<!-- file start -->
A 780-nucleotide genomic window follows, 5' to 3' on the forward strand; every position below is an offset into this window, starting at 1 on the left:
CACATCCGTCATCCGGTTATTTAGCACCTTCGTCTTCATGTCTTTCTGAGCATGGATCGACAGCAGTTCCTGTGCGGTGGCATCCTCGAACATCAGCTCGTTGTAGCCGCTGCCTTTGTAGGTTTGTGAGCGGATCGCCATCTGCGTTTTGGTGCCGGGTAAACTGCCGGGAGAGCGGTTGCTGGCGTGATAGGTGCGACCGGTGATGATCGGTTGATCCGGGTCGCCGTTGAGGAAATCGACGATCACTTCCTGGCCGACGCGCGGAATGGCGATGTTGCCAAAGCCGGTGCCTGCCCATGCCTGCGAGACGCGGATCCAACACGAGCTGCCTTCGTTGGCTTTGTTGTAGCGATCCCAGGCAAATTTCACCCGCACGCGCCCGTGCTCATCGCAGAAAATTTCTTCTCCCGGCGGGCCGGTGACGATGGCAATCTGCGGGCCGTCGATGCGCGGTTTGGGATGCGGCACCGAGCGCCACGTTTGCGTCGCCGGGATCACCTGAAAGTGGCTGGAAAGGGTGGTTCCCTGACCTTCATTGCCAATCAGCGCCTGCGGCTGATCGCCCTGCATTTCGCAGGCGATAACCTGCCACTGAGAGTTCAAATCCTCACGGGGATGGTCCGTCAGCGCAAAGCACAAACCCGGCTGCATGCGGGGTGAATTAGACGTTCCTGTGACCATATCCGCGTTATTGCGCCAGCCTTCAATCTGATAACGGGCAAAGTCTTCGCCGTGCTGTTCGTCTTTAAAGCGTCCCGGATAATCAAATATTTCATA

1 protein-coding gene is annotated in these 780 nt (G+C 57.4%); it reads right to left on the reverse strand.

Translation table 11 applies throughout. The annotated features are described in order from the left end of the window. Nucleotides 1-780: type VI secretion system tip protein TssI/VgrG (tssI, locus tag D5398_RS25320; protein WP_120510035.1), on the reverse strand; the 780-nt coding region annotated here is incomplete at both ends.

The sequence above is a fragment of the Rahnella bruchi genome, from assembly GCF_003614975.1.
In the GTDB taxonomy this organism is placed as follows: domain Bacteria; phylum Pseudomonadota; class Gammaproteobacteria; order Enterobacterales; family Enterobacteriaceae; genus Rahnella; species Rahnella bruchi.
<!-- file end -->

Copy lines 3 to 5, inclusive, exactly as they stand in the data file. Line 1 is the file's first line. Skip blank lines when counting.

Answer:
1 protein-coding gene is annotated in these 780 nt (G+C 57.4%); it reads right to left on the reverse strand.

Translation table 11 applies throughout. The annotated features are described in order from the left end of the window. Nucleotides 1-780: type VI secretion system tip protein TssI/VgrG (tssI, locus tag D5398_RS25320; protein WP_120510035.1), on the reverse strand; the 780-nt coding region annotated here is incomplete at both ends.

The sequence above is a fragment of the Rahnella bruchi genome, from assembly GCF_003614975.1.